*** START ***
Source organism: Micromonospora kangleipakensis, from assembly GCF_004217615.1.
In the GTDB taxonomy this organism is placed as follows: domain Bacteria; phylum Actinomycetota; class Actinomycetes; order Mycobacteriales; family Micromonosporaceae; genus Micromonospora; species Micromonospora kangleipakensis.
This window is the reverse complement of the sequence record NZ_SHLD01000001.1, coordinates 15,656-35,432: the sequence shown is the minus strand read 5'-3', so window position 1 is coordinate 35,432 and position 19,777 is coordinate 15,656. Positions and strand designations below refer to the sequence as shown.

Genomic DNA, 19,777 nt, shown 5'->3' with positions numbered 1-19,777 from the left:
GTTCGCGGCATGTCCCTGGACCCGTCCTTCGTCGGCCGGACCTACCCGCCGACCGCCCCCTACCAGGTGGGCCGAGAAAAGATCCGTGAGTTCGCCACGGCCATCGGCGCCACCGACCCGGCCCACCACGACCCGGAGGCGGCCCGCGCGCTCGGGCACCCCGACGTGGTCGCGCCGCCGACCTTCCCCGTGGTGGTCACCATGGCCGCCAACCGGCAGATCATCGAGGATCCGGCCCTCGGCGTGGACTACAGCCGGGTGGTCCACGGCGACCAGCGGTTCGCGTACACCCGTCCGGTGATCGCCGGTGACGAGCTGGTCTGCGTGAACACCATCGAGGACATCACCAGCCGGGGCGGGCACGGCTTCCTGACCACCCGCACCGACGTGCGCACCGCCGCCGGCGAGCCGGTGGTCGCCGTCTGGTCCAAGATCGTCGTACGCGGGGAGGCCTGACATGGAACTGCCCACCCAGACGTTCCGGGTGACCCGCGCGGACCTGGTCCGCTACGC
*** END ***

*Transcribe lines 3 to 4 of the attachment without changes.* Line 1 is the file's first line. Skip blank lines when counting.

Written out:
This window is the reverse complement of the sequence record NZ_SHLD01000001.1, coordinates 15,656-35,432: the sequence shown is the minus strand read 5'-3', so window position 1 is coordinate 35,432 and position 19,777 is coordinate 15,656. Positions and strand designations below refer to the sequence as shown.

Genomic DNA, 19,777 nt, shown 5'->3' with positions numbered 1-19,777 from the left: